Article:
socially ami niiMally.

Our subject w:i- born in Canipliell County. Ky..
October I'.i. ISl'.i. andi> the son of Robert and
Mary (Hurst) Mc.Murray. both of whom were born
in England. The parents emigrated to this countiy
when single, .Tud were married in the Rlue (irass



State. They had a family of three children, of
whom our subject is the youngest. He remained
in his native State until reaching his eleventh year,
when. in 18Gb. in company with his mother, he came
to Wapakoneta, where he attended the excellent
schools of the city. His father having died when
he was only six months old, the family, subsequent
to the time just mentioned, moved to St. Marv's,
where young McMurray further prosecuted his
studies. He alw.ays fully availed himself of all
privileges of instruction, and from early life forced
himself to think deeply u|]on that which he read.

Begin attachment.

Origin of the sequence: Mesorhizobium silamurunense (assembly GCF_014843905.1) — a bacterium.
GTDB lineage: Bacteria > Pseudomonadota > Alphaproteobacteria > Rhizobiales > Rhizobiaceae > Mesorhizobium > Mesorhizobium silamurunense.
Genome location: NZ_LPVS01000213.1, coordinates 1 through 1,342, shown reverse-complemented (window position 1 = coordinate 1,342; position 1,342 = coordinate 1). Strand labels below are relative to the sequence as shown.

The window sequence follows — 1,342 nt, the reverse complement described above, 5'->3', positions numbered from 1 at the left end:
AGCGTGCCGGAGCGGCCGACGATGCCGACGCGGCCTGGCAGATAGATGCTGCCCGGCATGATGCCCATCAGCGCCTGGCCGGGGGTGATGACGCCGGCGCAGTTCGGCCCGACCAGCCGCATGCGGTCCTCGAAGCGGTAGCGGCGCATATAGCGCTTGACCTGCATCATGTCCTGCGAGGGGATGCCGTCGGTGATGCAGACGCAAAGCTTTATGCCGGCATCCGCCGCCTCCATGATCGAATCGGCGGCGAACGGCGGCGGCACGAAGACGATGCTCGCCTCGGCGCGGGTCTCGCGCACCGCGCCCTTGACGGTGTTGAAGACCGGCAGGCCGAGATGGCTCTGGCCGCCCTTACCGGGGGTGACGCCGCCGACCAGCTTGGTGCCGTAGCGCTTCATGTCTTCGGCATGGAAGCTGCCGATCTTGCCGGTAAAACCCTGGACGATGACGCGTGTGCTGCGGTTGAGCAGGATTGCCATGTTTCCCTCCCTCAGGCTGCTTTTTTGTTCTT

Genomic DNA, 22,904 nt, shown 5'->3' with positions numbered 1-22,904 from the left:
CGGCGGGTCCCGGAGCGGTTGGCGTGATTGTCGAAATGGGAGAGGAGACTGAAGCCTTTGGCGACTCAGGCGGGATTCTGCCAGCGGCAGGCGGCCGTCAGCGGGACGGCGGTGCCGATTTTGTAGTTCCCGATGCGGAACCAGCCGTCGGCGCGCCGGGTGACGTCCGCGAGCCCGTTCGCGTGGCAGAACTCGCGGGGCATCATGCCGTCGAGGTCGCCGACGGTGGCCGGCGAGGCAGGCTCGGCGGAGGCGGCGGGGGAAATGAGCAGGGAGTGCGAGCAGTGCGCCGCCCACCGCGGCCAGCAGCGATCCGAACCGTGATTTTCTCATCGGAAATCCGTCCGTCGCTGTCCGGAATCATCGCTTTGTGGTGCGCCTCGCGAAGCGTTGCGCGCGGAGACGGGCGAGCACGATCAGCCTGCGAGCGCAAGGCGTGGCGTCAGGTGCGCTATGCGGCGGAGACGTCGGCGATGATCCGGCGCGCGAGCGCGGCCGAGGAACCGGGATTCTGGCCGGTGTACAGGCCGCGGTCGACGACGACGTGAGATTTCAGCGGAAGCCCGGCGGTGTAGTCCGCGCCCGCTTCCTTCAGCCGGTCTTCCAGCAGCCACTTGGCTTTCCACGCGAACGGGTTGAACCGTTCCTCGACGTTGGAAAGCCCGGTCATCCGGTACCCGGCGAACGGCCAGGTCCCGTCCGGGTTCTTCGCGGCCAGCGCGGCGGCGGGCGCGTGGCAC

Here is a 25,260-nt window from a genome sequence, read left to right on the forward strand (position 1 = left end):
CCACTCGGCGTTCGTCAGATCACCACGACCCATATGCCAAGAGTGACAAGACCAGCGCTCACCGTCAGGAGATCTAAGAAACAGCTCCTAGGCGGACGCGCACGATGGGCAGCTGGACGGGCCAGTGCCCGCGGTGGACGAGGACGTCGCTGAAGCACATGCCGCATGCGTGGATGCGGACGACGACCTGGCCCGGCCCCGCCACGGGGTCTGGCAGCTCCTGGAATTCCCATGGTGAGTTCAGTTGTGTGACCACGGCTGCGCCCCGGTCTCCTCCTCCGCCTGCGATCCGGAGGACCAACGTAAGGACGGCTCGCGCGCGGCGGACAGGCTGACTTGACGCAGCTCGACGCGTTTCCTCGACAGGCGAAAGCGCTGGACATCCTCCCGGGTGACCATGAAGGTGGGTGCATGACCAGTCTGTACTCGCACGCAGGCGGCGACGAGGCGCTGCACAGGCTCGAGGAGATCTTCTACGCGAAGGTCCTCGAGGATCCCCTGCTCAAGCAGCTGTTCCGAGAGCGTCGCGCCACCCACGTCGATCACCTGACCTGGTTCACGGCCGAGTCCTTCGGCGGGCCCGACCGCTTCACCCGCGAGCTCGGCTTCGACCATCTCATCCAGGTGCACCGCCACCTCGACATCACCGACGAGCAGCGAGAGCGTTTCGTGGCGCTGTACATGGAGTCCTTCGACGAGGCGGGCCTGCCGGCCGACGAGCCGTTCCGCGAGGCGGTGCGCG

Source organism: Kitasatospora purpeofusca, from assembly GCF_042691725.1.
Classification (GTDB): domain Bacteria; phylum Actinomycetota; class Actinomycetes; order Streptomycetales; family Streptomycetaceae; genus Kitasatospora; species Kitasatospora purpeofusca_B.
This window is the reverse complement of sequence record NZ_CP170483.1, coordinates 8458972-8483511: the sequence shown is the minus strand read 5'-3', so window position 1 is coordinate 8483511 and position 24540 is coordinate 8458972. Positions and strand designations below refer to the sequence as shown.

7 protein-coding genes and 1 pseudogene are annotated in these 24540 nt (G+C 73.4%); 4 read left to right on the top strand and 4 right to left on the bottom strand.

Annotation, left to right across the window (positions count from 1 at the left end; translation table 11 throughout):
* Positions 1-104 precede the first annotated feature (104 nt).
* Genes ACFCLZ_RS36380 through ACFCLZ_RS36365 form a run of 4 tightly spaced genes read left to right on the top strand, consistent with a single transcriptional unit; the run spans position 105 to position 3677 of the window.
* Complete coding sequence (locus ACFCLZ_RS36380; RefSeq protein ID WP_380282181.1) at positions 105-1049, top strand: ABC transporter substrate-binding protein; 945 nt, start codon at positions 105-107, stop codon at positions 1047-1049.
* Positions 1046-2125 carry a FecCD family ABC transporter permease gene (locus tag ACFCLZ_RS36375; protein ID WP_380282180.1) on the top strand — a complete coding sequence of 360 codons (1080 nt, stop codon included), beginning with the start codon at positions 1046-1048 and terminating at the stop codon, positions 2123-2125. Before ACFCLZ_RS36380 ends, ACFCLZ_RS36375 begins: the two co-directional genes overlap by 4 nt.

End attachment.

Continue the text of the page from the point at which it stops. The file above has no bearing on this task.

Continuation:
After completing his education, our sul)ject en-
tered a dry-goods store in this city as clerk, which
position he tilled for twelve years, and at the ex-
l)iration of that time aliandoned his clerk^lii[> and
spent the winter of 1«80-,HI in the West Indies,
princiiially on the Island of Culm. Returning to Wa-
pakoneta, it wa? hi.- intention b> dispose of his real-
estate interests and seek a new home in the West,
which jiroject was, however. abandoned cm account
of his being interviewed by many of the leading Re-
publicans of the county, and urged to publish a
paper which would ex|ire." their [lolitical faith.
Mr. McMurray was known to have fine literary
tastes, as he had for some time been a correspond-
ent for various papers.

In partnei-ship with Robert P. .Sutton, our sub-
ject established the Auglaize Rppublican. issuing
the first number in .Vugust. 1881. Two years later,
Mr. ;\IcMinTay became sole proprietor of the plant,
his office being well eipiipped with jjower presses
and the best of material. In 1887, his business be-
came so extensive and pressing that he was com-